The Canadian Government has proposed amendments to the PM(NOC) Regulations (“Regulations”). These changes come in light of recent decisions of the Federal Court that would not allow the listing of certain patents on the Patent Register, contrary to the intent of the Regulations. The preamble to the amendments states that the “purpose of these amendments is to provide rules for the interpretation of the eligibility requirements for listing patents on the patent register in respect of combination drugs in a manner that is consistent with the purpose of the PM(NOC) Regulations and the authority under which they are made”.

Patents that are listed on the Patent Register must be addressed by a company seeking to obtain approval for a generic version of a medicine, before Health Canada will give them marketing approval. Contrary to recent decisions of the Federal Court (e.g. Gilead Sciences Canada Inc. v. Canada (Health), 2012 FCA 254 and ViiV Healthcare ULC v. Canada (Minister of Health), 2014 FC 328 and 2014 FC 893), the Government is seeking to restore the original intent of the Regulations by permitting claims to the use of a medicinal ingredient to be listed on the Patent Register against products that “may include additional medicinal ingredients, or additional uses of the medicinal ingredient.”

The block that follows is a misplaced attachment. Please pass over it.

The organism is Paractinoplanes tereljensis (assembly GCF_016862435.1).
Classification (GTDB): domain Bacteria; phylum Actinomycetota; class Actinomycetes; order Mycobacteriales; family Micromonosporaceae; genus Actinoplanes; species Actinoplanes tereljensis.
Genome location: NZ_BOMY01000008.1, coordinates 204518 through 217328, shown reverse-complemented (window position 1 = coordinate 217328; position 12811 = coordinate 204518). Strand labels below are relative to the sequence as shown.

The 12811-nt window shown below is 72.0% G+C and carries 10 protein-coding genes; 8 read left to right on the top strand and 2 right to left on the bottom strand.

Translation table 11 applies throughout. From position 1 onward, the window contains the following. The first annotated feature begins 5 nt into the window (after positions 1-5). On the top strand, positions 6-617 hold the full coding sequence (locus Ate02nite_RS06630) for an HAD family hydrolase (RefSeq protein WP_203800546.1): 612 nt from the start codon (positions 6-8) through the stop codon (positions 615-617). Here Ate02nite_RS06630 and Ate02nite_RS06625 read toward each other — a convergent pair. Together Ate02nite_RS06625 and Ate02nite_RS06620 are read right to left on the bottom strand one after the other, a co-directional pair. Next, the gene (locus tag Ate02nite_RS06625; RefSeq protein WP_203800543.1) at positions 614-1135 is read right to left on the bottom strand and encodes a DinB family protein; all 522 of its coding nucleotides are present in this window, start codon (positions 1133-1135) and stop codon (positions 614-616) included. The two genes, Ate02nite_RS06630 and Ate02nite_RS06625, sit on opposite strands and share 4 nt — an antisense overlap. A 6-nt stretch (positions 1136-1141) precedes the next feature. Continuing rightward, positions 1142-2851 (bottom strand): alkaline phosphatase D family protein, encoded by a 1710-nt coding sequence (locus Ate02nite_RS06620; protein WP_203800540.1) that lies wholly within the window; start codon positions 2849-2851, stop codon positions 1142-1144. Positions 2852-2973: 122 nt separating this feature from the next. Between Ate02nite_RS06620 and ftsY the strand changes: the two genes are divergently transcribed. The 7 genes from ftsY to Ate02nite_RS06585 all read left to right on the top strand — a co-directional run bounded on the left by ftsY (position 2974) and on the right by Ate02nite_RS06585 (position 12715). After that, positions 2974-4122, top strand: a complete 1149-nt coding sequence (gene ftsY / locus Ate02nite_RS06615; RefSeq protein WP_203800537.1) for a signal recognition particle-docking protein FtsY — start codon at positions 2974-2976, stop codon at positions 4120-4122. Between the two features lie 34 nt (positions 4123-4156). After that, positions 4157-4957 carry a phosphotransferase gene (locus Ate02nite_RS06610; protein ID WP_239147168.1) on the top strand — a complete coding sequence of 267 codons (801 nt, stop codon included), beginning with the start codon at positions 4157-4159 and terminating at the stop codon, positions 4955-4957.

Drug manufacturers who have been affected by these Federal Court decisions will have a 30 day window to resubmit their patents if a previous request to add a patent to the register has been denied on the basis of the Federal Court’s interpretation of the Regulations in ViiV, or if its patent was removed from the register on the same basis. However, the frozen register rule will apply. This means a second person filing a submission for an NOC will not be required to address a patent added to the register after the filing date of the second person’s submission for an NOC.

Note that interested persons may make representations concerning the proposed Regulations within 30 days after the date of publication of the notice (May 2, 2015).


Adrian J. Howard


Intellectual Property